MUSCLE SHOALS — The first North Alabama State Fair was held in 1935 – with 2,059 people in attendance.
Fast forward 84 years, and the fair has grown into one of the largest annual events in North Alabama with an attendance last year of 36,000 over its six-day stay.
Tuesday's opening of this year's Wade Shows event didn't disappoint, despite the northwest Alabama heat that organizers feared might threaten the turnout.
"Even with the heat, I'd say this is much better weather – anything but rain," said David Isom, president of the nonprofit North Alabama State Fair board of directors.
"Our main goal with the fair is to create a good time for families and financially just recover the money we spend putting it on. We also want to make money to give to local charities. We gave more than $10,000 last year. Our hope is to make enough to operate it for another year."
This year's event has all the usual fair favorites – opening night's demolition derby; daily pony rides and petting zoo as well as Friday's Stars Fall on Alabama Talent Show.
This year there will be blue grass band performances on Saturday afternoon and evening, Isom said.
There will be children's activities with a special emphasis on those 12 and younger on Saturday, and the ever popular food and crafts exhibits.
Tuesday was all about first day excitement, with the young and the young at heart enjoying the sights, sounds, smells and tastes of the much anticipated yearly event.
In the exhibit hall featuring arts, crafts, vegetation and non-perishable competition items, yearly exhibitor Rebecca Massey was taking inventory Tuesday evening of her ribbons – having entered 99 items.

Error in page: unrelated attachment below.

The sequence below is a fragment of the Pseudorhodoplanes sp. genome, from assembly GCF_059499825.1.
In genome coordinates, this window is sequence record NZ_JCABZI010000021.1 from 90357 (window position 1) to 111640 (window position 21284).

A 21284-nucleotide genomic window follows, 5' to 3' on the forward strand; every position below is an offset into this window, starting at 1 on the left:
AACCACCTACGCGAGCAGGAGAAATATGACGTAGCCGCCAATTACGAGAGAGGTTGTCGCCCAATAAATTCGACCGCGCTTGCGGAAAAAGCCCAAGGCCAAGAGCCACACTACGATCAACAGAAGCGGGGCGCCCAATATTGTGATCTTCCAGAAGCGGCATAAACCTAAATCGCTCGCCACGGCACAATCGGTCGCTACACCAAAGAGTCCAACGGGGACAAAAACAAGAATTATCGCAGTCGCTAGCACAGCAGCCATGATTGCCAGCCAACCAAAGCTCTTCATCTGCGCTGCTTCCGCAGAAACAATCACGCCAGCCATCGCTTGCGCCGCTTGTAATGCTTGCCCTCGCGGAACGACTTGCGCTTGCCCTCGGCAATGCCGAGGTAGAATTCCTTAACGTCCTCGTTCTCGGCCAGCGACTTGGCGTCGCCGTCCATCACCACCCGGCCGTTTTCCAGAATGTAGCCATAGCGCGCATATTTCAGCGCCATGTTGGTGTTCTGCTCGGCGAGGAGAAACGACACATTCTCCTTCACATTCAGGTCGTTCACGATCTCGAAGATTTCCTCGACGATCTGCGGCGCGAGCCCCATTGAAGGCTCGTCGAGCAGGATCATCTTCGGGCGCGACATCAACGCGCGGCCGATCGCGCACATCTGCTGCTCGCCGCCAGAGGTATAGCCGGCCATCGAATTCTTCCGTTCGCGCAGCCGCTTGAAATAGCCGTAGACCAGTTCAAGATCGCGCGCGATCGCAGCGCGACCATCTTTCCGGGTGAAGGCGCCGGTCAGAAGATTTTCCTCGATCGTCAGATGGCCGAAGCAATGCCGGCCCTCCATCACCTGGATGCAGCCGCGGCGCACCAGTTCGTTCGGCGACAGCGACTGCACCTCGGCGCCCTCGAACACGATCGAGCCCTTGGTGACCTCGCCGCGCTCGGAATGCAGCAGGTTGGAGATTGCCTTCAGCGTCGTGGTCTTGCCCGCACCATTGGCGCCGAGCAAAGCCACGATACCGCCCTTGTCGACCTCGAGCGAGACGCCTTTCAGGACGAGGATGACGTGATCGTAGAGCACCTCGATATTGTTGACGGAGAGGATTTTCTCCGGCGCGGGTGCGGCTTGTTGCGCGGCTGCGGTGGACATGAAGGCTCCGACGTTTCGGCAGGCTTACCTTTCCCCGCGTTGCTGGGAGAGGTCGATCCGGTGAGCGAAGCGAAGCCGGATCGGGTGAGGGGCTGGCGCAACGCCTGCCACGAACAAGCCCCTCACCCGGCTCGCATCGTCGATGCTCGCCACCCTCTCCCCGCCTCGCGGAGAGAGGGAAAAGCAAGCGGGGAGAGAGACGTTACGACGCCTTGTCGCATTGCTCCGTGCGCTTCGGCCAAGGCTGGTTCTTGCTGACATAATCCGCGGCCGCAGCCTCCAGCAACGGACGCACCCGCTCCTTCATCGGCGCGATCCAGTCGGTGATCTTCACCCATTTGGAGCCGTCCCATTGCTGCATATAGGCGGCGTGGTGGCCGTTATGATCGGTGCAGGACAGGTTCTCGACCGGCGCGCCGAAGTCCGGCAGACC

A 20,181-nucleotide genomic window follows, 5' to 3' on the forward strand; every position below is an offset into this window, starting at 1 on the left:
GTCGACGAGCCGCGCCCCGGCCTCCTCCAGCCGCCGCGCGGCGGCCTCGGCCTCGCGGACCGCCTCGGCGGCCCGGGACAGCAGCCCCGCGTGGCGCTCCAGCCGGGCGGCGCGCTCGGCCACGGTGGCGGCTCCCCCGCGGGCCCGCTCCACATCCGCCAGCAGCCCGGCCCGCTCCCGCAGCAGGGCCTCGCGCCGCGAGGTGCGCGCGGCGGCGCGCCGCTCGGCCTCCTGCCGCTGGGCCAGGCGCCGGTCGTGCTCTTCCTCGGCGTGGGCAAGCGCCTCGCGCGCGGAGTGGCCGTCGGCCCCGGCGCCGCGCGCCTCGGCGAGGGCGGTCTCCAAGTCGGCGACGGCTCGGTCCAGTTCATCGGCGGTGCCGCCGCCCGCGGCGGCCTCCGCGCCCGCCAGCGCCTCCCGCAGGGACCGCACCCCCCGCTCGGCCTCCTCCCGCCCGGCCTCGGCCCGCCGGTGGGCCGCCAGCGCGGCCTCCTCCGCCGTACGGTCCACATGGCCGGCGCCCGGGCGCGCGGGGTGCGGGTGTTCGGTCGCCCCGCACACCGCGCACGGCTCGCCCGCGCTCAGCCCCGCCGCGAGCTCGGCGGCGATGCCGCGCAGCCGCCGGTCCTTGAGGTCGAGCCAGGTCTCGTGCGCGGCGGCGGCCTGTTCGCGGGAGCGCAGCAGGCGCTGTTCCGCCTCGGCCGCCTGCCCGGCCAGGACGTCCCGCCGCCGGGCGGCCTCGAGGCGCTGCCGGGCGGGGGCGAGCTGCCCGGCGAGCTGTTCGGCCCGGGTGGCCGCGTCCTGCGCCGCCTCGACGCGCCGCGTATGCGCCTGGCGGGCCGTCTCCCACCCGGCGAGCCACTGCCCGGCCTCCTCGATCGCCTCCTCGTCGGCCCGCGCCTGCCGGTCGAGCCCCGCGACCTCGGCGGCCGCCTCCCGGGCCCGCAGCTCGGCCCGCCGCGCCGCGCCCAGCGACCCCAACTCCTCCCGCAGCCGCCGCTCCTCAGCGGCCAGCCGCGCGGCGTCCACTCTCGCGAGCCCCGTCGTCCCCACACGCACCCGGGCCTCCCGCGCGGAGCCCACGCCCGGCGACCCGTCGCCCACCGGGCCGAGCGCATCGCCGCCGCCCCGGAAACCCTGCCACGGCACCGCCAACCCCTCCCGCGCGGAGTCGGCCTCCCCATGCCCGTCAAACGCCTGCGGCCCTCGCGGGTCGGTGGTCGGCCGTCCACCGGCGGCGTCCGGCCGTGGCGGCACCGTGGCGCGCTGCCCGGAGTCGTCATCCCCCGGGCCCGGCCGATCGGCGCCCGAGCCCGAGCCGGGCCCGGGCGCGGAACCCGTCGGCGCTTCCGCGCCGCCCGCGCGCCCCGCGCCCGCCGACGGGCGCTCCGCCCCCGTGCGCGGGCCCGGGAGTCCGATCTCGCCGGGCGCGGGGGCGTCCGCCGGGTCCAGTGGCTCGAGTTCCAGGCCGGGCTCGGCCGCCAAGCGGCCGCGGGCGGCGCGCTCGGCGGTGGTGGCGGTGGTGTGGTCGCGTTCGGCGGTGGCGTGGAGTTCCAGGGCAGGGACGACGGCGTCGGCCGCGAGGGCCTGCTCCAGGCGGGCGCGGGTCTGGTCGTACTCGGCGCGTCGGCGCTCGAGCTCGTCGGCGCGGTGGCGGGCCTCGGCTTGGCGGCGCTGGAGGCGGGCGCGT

"I fared pretty well this year," she said, pointing out a few of her first, second and third place winners in the arts section of the display.
"My goal this year was to break $300," she said.
Outside, where a steady stream of anxious fair-goers filed through the gates at 5 p.m., the conversation was less about the stifling heat and more about food and rides.
"I really just come for the chicken-on-a-stick because it's the bomb," joked Rob Sargent, who along with his wife, Tina, and 6-year-old Terrence, said they never miss opening day."
"We've been coming since Terrence was a baby," Rob Sargent said. "We love it and the older he gets, the more he enjoys it."
As for Rob, he found his chicken. His wife often for a corn dog and Terrence dined on funnel cake.
"I mean, it's once a year we get fair food so we just go for it," Tina said.
Three-year-old Lucas Lolley, of Hackleburg, and his mother, Cindy, started out on the swings, then did the giant slide and helicopter rides.
Lucas said he couldn't pick just one favorite ride adding, "they're all just so much fun."
Tonight features cooking decorating in the children's building at 6 p.m. with local cheer squads and the University of North Alabama cheerleaders in exhibition at 7 p.m. at the grandstand.